equine athlete

When a horse performs at the top levels of his sport, he needs nothing less than the best health care and management. From a tailored feeding program to fuel his exercise to appropriate maintenance of his irreplaceable joints and soft-tissue structures and everything in between, keeping high-performance equine athletes going can be all but a full-time job in itself.

Whether you’re caring for an upper-level sport horse, have high-performance aspirations, or simply want to give your lower-level horse the Olympic treatment, we’ve compiled 10 resources available to you for free on TheHorse.com. For more, search “equine athletes” or “high-performance sport horses” on TheHorse.com.

SPECIAL FEATURE: Piecing Together the Performance Horse Puzzle Whether you’re chasing cows or running cross-country, getting—and keeping—your horse performing at his best requires carefully combining nutrition, exercise, and veterinary care to create the perfect picture of health. View Now

ARTICLE: Keeping Your Equine Athlete at the Top of His Game It’s your job to stay on top of your own game as a rider, but when it comes to your performance horse’s health, the veterinarian can be your greatest asset. We talked to several practitioners who maintain the health of high-performance sport horses. Here are their top nine tips for the healthiest show season yet. Read More

ARTICLE: Risk Mitigation Strategies for High-Performance Horses The World Organization for Animal Health distinguishes diseases of different risk factors in its guidelines for high-health, high-performance (HHP) horse management. These measures not only safeguard the HHP horse health but also that of the millions of horses living in host countries and the horses’ home countries, as well. Here’s what you need to know. Read More

ARTICLE: Prepurchase Exams for Upper-Level Sport Horses There’s no getting around it: Horses—especially those expected to perform at a high level—are risky purchases. But a thorough prepurchase exam can help give you confidence that you’re making the right investment for your scenario. Here’s what practitioners look for during prepurchase exams for upper-level sport horses. Read More

PODCAST: Equine Sports Therapy: How It Can Help Your Horse Heal An FEI veterinarian and her on-staff equine sports therapist join us to answer your questions about keeping your equine athlete performing at his best. Listen Now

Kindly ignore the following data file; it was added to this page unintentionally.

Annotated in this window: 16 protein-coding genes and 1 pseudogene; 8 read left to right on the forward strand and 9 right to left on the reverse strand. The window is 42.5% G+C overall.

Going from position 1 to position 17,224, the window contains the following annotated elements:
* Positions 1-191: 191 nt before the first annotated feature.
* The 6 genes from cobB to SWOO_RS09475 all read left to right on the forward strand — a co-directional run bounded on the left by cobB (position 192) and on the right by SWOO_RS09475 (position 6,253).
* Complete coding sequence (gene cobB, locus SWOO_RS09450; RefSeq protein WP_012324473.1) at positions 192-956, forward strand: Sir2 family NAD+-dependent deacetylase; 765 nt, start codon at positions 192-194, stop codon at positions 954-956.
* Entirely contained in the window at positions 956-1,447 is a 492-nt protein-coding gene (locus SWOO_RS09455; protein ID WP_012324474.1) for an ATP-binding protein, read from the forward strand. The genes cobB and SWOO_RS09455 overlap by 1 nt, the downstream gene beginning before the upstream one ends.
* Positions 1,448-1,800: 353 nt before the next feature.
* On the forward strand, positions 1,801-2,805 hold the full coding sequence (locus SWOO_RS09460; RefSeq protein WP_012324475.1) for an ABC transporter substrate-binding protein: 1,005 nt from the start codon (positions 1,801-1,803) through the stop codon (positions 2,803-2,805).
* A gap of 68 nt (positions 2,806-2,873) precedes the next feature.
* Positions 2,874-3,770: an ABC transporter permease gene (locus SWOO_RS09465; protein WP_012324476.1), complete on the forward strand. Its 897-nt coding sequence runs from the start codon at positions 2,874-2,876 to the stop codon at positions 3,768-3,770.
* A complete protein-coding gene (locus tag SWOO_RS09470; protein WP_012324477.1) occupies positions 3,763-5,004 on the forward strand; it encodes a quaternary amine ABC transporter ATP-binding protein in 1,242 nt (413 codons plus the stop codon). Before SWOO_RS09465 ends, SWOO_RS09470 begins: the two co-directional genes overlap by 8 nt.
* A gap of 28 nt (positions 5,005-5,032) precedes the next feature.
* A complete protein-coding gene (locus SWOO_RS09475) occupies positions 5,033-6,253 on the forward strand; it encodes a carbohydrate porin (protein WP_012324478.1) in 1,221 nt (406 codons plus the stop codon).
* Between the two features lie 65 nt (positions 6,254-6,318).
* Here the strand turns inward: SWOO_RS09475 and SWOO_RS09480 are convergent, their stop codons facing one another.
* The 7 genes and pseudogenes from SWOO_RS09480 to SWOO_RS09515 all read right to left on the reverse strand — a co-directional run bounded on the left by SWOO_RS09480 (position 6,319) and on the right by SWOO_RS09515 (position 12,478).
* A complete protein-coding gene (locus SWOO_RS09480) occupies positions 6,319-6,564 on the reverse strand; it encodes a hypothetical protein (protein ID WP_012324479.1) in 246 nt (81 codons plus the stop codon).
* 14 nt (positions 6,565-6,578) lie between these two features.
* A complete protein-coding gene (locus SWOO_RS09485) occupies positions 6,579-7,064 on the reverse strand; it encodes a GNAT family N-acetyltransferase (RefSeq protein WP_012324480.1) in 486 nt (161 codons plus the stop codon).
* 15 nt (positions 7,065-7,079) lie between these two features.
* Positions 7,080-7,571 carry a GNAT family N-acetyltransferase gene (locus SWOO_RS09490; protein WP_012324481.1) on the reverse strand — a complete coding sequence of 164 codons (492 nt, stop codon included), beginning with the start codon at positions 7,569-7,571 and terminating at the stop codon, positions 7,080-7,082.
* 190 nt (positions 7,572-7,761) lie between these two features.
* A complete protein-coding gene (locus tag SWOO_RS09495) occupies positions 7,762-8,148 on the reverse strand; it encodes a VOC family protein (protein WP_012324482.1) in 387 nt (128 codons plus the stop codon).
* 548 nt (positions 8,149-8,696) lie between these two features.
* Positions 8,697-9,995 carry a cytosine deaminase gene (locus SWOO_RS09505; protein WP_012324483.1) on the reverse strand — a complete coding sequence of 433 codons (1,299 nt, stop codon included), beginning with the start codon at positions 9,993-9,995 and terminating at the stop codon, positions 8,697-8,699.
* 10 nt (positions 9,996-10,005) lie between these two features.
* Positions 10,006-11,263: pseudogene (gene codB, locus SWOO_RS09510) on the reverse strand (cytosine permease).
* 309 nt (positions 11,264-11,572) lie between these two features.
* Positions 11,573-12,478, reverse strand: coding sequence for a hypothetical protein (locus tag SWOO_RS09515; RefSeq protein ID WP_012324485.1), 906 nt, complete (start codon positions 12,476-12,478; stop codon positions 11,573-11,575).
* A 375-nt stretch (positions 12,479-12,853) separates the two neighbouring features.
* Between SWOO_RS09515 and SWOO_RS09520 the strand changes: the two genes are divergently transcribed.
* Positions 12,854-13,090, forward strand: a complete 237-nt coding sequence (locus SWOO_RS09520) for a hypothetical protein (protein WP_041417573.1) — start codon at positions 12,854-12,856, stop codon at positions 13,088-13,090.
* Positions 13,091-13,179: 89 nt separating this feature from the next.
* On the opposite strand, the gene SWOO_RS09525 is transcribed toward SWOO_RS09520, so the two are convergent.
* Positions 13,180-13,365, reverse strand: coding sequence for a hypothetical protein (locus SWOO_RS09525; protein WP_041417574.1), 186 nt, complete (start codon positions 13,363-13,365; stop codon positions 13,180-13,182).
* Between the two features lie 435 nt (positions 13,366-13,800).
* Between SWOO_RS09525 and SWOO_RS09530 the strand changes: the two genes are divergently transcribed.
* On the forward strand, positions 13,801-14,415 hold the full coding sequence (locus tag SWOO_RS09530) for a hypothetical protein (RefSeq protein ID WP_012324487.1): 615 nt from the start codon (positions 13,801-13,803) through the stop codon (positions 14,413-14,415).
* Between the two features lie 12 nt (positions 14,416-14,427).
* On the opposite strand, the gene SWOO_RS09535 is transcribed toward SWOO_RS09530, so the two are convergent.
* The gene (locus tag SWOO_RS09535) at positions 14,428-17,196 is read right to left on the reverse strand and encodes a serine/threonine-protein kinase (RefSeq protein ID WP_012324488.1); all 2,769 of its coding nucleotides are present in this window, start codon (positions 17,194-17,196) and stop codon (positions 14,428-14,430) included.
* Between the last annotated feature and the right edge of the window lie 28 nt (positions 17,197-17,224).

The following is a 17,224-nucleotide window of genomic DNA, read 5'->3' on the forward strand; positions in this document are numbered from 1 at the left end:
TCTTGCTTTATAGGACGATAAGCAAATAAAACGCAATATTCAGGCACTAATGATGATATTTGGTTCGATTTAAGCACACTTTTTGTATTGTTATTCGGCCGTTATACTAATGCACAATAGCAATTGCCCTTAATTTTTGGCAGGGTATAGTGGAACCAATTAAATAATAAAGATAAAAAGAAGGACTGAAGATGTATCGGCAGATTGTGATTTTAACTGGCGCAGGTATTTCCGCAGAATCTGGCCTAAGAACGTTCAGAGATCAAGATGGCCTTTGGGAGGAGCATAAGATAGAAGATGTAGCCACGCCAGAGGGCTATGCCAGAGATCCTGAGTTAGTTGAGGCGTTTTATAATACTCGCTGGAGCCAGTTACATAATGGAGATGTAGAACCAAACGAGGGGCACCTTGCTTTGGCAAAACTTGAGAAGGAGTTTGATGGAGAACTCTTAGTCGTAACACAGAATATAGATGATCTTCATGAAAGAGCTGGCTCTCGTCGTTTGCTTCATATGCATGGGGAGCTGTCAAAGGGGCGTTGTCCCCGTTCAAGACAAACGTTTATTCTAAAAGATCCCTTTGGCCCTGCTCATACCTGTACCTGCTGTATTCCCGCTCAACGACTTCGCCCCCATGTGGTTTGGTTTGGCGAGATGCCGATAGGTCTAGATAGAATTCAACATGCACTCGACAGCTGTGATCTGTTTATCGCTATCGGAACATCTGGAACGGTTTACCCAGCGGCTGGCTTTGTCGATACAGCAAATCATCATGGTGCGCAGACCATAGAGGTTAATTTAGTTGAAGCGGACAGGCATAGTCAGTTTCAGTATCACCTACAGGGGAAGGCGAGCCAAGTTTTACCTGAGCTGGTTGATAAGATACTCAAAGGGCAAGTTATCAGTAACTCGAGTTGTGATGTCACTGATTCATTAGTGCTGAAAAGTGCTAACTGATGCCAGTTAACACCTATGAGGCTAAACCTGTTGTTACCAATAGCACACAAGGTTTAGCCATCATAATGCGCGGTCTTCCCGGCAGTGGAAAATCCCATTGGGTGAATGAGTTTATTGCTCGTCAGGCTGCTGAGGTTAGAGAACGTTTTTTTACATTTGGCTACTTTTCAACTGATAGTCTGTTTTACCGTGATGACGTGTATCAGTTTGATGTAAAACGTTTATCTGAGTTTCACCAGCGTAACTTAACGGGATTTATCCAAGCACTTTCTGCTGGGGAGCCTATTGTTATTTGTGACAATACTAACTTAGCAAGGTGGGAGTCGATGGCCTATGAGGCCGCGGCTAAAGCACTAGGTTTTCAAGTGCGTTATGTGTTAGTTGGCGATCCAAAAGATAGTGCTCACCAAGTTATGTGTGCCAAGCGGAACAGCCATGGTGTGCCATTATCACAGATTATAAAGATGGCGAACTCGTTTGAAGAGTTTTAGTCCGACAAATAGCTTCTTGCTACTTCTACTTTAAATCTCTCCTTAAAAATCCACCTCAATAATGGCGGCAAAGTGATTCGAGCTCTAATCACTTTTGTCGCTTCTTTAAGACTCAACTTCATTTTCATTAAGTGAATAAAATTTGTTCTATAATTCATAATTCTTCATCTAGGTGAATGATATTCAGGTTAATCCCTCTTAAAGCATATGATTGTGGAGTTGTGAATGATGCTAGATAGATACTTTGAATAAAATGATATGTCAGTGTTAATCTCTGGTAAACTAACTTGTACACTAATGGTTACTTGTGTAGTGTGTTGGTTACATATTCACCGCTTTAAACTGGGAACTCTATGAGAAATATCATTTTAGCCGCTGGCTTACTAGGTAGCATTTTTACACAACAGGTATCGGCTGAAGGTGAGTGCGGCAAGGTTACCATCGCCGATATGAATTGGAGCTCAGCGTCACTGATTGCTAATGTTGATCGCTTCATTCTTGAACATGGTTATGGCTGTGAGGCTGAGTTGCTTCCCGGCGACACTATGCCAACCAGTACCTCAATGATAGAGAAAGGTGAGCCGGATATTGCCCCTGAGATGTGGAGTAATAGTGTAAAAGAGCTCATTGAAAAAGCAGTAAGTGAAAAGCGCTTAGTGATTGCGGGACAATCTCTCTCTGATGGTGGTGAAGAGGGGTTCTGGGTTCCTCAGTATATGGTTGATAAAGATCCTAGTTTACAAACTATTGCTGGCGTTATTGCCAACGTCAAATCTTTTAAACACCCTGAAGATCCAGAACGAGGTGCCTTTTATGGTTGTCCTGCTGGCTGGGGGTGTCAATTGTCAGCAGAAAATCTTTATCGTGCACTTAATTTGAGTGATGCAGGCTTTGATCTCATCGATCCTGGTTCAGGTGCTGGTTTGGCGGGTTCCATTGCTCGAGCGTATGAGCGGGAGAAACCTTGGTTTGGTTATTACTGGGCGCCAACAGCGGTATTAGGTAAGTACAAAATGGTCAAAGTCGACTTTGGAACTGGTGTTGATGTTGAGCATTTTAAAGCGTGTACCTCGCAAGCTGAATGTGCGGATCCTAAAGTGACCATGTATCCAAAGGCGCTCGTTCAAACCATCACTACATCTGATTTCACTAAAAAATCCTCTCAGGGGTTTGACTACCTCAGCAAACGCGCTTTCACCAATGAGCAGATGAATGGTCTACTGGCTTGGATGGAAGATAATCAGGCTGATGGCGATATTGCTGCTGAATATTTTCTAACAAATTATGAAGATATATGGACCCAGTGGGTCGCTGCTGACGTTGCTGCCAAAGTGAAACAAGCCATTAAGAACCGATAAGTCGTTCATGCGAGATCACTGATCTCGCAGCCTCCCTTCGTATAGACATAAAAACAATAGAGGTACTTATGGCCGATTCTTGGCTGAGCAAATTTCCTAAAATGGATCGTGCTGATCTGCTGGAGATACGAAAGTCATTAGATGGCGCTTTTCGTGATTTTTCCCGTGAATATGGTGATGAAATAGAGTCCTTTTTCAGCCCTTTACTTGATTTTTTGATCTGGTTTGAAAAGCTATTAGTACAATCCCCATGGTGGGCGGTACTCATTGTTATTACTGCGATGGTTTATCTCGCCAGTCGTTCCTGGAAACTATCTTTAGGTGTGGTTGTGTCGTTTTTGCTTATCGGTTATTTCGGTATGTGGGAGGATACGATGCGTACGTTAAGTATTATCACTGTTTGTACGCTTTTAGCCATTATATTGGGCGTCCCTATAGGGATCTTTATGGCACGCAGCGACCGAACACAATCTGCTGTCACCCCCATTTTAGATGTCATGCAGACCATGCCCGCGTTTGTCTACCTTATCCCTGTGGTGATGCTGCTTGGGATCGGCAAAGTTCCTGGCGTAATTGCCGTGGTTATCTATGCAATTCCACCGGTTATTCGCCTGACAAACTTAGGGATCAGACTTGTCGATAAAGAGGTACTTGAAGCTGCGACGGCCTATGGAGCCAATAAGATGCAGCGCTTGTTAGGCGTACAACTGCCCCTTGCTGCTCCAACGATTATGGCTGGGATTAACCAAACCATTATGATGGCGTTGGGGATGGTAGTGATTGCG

ARTICLE: Avoiding Dehydration in Sport Horses During Summer Keeping competition horses well-hydrated isn’t always easy. Our nutritionist offers tips to help prevent dehydration. Read More

ARTICLE: Deciphering Your Feed Tag: Performance Horse Feeds performance horse feeds are designed to meet the nutrient requirements of athletic horses. The greatest increase in nutrient requirements (other than water!) these animals experience when they work or perform is energy, which is quantified in the diet as calories. Heavily exercising horses burn more calories than they might be able to consume with hay or pasture alone. Thus, manufacturers have designed commercial performance feeds to boost horses’ calorie intake, as well as to meet additional nutrient needs that increase with work. Read More

ARTICLE: Optimizing Dressage Horses’ Bodies for Peak Performance When your dancing partner has four legs and a mind of his own, it’s not easy to perform at your best every time you enter the dressage arena. But riders can take steps to ensure their mounts’ bodies are ready to perform at their peaks when their turn in the spotlight comes. Read More

ARTICLE: Diagnosing Performance Problems in Western Horses Western performance horses do it all: pleasure riding, reining, cutting and roping, speed events, and more. So when a horse isn’t performing as he should, there are more than a few places practitioners can look. Here’s how vets hone in on a diagnosis. Read More

SPONSORED ARTICLE: Myo Power Contains BCAAs to Support Equine Muscle Health Branched-chain amino acids, including leucine, isoleucine, and valine are essential, meaning the body needs them but can’t produce them itself. Read More